Linear B was written on clay tablets in the Mediterranean area that is now Greece for a few short hundred years around 3000 years ago. The Minoan and Mycenaean civilizations that used it collapsed then it was lost to the world until clay tablets bearing indecipherable text were discovered in 1900 by British Archaeologist Arthur Evans. The clay tablets and the inscriptions on them remained a mystery for the next fifty years. Many people tried to decipher them, but all failed until finally British architect Michael Ventris published his work in the early 1950s. Michael Ventris is usually the hero of this story, such as in books like The Decipherment of Linear B by John Chadwick in 1958  and The Man Who Deciphered Linear B: The Story of Michael Ventris by Andrew Robinson in 2002. Margalit Fox argues that the meticulous, painstaking and time consuming work done by Alice Kober was instrumental in him reaching his final conclusions. Alice Kober left behind boxes packed tightly with index cards systematically annotating and data-basing minute aspects of the known symbols.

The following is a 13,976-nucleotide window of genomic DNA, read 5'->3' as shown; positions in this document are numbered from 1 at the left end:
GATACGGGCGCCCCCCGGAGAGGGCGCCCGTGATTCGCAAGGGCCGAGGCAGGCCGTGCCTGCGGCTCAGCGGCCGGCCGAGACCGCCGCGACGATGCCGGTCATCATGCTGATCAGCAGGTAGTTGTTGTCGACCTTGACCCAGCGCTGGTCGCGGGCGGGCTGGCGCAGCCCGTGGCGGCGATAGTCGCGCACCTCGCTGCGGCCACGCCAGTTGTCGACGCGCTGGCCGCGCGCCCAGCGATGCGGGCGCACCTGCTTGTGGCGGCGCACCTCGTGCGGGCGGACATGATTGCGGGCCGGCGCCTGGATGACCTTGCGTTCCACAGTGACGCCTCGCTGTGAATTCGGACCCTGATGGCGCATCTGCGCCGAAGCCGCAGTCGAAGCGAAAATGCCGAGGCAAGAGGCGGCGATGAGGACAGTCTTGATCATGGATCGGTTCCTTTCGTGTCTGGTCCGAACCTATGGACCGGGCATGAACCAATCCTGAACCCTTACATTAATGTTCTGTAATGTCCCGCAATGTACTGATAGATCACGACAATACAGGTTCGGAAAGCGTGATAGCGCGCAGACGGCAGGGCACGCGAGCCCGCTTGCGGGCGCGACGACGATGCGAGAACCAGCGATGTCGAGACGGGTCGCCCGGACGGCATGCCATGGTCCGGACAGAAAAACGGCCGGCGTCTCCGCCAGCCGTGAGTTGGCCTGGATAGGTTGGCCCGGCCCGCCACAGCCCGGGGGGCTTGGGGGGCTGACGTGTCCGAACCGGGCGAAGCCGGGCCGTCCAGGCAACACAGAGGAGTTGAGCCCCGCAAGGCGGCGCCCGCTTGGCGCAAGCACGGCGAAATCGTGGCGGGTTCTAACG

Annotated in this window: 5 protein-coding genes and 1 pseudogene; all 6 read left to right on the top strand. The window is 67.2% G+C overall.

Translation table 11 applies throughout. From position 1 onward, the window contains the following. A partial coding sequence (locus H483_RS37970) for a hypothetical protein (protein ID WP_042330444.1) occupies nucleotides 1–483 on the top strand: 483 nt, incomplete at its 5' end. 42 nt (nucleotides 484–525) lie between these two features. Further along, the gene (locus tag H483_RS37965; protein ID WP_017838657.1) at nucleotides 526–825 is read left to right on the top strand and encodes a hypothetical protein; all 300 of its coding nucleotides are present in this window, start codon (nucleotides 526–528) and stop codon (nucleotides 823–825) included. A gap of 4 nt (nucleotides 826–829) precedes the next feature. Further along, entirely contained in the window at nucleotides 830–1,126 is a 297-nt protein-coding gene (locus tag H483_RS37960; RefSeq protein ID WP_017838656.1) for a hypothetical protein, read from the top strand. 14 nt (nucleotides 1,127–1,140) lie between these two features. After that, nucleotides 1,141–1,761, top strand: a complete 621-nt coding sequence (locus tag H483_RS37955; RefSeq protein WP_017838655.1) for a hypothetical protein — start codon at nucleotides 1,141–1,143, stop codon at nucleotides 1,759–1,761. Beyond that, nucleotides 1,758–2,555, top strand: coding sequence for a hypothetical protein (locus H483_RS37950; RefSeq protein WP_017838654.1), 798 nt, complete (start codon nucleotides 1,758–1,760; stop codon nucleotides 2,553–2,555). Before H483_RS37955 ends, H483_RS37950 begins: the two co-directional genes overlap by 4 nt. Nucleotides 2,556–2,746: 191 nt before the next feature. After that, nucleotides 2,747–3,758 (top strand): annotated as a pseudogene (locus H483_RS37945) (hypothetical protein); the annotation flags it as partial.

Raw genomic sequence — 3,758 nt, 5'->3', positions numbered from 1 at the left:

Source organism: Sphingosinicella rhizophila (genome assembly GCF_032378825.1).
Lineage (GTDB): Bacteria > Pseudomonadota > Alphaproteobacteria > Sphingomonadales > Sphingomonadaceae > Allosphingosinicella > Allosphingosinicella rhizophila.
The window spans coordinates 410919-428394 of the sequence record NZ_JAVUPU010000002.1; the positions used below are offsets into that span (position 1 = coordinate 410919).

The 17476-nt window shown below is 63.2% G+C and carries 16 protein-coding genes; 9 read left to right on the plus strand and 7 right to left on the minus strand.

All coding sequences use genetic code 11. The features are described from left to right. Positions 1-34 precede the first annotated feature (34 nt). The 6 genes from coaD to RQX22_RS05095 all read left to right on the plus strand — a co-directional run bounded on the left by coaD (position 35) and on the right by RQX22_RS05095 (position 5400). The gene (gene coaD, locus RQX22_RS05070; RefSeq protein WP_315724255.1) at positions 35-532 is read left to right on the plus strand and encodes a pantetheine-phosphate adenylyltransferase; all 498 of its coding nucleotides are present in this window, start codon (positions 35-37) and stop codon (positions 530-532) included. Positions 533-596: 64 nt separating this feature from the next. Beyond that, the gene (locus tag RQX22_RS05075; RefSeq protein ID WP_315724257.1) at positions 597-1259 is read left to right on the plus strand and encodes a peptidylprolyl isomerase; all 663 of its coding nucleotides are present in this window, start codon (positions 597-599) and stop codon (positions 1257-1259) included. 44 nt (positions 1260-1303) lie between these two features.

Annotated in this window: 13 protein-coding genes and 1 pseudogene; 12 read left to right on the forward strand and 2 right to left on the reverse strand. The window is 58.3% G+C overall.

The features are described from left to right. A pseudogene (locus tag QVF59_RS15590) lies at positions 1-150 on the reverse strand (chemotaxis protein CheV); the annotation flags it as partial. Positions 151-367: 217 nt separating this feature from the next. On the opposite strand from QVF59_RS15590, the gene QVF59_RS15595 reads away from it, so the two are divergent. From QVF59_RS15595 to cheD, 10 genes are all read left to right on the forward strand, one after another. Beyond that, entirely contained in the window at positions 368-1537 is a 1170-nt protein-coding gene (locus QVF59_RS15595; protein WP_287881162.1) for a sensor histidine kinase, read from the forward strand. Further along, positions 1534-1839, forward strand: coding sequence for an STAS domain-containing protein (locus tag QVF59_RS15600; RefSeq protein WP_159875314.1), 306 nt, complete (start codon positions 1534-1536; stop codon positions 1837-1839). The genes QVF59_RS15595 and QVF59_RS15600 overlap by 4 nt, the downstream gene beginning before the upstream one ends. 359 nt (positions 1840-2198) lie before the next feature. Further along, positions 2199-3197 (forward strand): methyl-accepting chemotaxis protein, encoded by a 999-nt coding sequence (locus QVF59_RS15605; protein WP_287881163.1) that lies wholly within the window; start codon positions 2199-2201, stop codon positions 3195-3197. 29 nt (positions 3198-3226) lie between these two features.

Linear B was only used for administration. In the words of Alice Kober, “we may only find out that Mr. X delivered a hundred cattle to Mr. Y on the tenth of June, 1400 BC”, but the clay tablets still afford an unprecedented glimpse into the daily lives of people long gone. Only around 120 “hands” have been detected in Linear B tablets, which means not many more than 120 people knew how to write it. That contrasts to the huge gains in human development, because now it is estimated that 80% of the world population is literate!

Try The Riddle of the Labyrinth if you like riveting, historical non fiction with a touch of mystery about diverse topics such as The Professor and the Madman: a Tale of Murder, Insanity, and the Making of the Oxford English Dictionary, by Simon Winchester or The Poisoners Handbook: Murder and the Birth of Forensic Medicine in Jazz Age New York by Deborah Blum.

Check the WRL catalog for The Riddle of the Labyrinth: the Quest to Crack an Ancient Code.